The EM-Sled consists of the sensor housing, a red tube that contains the EM and GPS sensors, being mounted on a purpose-built, non-conductive sled. The unit is pulled by a person carrying a small battery pack and user interface that displays the real-time data that are also stored on the computer located inside the red tube. The operator can stop and start the system and break up line sections as required by project objectives. The sled and system tube weigh approximately 20 lbs. The GPS sensor has a 12-channel receiver and samples the sled location every second.
The electromagnetic sensor consists of a vertically oriented transmitter operating at 9kHz with dual receiver coils in the vertical (HCOP) and perpendicular (PRP) orientations. The transmitter-receiver coil separation is 1 m. The 3 most accurate electromagnetic data components, the HCOP in-phase and quadrature and the PRP quadrature, are used to estimate the ice thickness and its average conductivity through real-time 1D nonlinear inversion.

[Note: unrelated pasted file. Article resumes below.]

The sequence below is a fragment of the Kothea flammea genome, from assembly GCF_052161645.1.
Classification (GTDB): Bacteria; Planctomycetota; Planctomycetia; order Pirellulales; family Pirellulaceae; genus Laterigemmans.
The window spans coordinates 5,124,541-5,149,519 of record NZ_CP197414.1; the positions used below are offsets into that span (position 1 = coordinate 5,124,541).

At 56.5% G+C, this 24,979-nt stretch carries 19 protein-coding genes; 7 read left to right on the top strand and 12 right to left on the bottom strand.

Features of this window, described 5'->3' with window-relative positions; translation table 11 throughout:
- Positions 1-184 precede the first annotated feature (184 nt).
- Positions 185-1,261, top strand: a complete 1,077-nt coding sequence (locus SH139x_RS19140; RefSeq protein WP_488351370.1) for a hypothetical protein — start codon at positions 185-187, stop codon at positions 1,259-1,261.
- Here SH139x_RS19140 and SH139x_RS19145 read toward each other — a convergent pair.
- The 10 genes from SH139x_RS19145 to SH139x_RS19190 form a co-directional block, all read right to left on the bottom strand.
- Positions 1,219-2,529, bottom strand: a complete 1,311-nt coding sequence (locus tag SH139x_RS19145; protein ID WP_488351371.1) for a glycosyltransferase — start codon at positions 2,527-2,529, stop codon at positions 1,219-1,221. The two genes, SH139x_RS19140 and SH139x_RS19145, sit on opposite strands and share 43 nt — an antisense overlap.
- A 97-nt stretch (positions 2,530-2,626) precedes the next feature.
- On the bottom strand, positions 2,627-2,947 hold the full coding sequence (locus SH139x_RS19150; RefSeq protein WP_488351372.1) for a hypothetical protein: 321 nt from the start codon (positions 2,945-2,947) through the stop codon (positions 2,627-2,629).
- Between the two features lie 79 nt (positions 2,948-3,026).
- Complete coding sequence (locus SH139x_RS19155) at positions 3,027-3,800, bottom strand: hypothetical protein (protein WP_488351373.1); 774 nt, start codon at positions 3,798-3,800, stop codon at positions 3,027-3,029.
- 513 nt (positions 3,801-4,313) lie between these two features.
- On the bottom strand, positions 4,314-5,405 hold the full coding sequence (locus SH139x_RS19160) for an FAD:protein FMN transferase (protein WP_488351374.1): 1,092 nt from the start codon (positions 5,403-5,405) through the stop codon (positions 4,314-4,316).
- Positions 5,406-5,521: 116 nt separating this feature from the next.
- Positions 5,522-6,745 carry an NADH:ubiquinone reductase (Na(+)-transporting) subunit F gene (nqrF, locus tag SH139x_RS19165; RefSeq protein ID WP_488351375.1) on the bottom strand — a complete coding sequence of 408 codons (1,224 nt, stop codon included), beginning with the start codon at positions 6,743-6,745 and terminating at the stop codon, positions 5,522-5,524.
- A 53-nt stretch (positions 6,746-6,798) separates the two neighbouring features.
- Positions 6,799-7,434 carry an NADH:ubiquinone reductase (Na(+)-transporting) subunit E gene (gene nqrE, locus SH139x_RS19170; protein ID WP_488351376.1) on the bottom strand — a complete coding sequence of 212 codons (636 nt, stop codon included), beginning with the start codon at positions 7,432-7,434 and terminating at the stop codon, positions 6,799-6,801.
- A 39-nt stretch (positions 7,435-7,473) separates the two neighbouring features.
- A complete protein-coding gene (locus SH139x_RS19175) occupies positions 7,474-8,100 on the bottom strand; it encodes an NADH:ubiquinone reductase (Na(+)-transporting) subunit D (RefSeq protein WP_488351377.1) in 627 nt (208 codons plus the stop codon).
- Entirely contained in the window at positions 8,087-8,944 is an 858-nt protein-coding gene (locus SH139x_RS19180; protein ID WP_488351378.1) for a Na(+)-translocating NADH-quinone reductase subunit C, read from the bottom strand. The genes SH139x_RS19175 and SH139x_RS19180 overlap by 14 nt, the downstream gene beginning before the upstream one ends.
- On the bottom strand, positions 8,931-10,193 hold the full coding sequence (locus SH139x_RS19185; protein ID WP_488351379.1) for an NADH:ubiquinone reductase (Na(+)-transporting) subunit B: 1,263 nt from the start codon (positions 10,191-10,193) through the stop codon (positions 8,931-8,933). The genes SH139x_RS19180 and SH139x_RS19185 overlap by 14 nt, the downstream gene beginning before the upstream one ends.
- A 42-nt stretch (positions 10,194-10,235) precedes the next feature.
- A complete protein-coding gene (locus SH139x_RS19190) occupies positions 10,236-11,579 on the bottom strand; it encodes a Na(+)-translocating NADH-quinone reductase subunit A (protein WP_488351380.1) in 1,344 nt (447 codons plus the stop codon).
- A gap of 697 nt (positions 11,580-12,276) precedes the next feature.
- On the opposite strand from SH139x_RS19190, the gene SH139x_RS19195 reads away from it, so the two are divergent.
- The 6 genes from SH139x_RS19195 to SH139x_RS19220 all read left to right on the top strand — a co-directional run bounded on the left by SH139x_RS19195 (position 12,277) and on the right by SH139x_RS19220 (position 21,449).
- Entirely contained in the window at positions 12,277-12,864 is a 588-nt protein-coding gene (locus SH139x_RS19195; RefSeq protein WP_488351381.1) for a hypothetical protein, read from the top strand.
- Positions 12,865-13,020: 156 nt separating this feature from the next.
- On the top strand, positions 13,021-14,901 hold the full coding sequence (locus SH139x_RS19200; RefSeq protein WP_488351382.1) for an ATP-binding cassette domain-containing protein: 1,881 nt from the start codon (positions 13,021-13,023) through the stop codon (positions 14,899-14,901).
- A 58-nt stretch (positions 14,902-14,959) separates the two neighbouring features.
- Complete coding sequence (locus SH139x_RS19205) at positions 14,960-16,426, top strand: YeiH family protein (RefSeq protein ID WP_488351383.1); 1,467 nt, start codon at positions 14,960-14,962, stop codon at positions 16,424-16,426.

Ice thickness profile line extending from the thick calibration line (0 to 50 m) to the thin calibration area (430-475 m). A rafted and ridged ice area separated the two regions (samples 200 to 350). (from Prinsenberg and Holladay, 2009, Figure 7)
- Prinsenberg, S. J. and S. Holladay. 2009. "Ice Thickness Measurements with a Miniature Electromagnetic Sensor Sled"
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